Memory GDDR5 8GB
Hard Disk Drive Built-in
Optical Drive (Read-Only)
BD 6x CAV
DVD 8x CAV
I/O Ports Super-Speed USB (USB3.0), AUX
Communication
Ethernet (10BASE-T, 100BASE-TX, 1000BASE-T)
IEE 802.11 b/g/n
Bluetooth 2.1 (EDR)
AV output
HDMI
Analog-AV out
Digital Out

So clearly Sony was slightly rounding up when they claimed it was a 2 Teraflop GPU. Still, this looks to be a healthy computer.

We now have the official confirmation we needed that AMD Jaguar cores will power the PS4. Given AMD's big wins in the console platforms, I would wonder if game developers would be able to take some of the tricks they will learn in a few years and be able to start optimizing PC gamers for AMD CPUs.

GPUs too for that matter... this could mean a lot for AMD's PC gamers.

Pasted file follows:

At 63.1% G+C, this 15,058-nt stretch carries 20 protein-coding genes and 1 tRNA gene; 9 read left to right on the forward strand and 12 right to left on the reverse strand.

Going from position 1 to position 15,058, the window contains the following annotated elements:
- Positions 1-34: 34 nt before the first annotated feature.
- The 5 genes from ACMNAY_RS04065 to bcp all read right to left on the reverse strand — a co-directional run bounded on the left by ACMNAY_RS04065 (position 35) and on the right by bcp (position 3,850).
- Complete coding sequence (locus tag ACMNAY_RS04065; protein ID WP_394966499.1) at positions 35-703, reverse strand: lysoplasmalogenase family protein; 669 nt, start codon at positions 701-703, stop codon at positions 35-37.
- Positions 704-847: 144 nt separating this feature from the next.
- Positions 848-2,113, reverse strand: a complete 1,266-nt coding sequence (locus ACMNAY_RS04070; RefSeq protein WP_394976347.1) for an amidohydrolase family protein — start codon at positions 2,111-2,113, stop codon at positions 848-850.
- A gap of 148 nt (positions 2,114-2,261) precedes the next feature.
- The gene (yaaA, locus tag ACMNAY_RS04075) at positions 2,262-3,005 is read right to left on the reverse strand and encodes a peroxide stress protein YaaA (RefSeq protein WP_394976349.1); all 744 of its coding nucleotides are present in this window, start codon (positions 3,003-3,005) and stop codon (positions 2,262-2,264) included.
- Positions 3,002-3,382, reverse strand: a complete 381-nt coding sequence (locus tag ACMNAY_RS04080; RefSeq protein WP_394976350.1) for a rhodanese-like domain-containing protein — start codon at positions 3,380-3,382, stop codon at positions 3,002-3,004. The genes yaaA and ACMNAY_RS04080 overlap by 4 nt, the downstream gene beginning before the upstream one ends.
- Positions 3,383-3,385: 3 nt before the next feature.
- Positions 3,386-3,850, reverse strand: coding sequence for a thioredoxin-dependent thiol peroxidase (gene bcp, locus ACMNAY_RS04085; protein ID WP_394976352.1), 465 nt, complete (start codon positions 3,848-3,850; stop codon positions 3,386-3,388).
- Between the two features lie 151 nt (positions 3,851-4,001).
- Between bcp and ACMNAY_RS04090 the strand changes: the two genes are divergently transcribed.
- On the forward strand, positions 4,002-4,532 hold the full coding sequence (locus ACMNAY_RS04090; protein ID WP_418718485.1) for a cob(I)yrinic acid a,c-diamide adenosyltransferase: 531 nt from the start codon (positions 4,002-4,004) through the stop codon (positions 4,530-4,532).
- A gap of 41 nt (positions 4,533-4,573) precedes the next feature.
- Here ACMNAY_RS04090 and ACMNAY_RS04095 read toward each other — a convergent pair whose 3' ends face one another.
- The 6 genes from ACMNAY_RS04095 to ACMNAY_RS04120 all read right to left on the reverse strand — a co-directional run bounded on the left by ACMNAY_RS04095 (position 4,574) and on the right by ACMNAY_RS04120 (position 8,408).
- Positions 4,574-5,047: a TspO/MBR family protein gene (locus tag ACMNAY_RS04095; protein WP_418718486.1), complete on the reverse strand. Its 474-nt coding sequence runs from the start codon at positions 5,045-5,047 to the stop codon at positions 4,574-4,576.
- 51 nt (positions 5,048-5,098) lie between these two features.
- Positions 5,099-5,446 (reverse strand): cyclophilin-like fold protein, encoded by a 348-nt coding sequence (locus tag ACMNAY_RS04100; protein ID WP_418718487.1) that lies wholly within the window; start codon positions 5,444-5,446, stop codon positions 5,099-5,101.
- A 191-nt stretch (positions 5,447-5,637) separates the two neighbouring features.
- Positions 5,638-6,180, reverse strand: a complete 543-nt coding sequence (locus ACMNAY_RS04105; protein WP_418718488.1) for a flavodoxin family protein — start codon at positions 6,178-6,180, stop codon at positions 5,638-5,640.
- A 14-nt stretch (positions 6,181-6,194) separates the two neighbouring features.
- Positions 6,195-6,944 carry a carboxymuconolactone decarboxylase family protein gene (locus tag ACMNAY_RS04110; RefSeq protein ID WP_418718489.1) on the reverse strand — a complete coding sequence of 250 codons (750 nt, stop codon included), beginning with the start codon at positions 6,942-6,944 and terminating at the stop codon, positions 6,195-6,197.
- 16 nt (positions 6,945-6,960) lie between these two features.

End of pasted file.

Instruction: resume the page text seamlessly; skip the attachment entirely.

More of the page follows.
Beat SAD with a new system build

Subject: Systems | February 13, 2013 - 02:49 PM |
Tagged: DIY, econobox, sweet spot, double stuff

The Tech Report has updated their System Guide for February and added in a new SFF build as well as instructional videos on building a PC for those just joining the enthusiast crowd.  The four price points that they aim for are $600, $1,000, $1,500, and $3,000 and range from an EconoBox for basic usage up to the Double Stuff workstation and of course the new Mighty Mite system.  Head on over to see what they've assembled and feel free to contrast it with our own Hardware Leaderboard.

TR_prodigy-stock.jpg

"In the latest edition of the TR System Guide, we've tweaked our usual builds to incorporate newer components and price changes, making our recommended systems better than ever. We've also included a small-form-factor gaming build priced just under $1,000."

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Now console gamers can share with YouTube too

Subject: Systems | February 12, 2013 - 02:57 PM |
Tagged: htpc, Hauppauge, HD PVR 2 Gaming Edition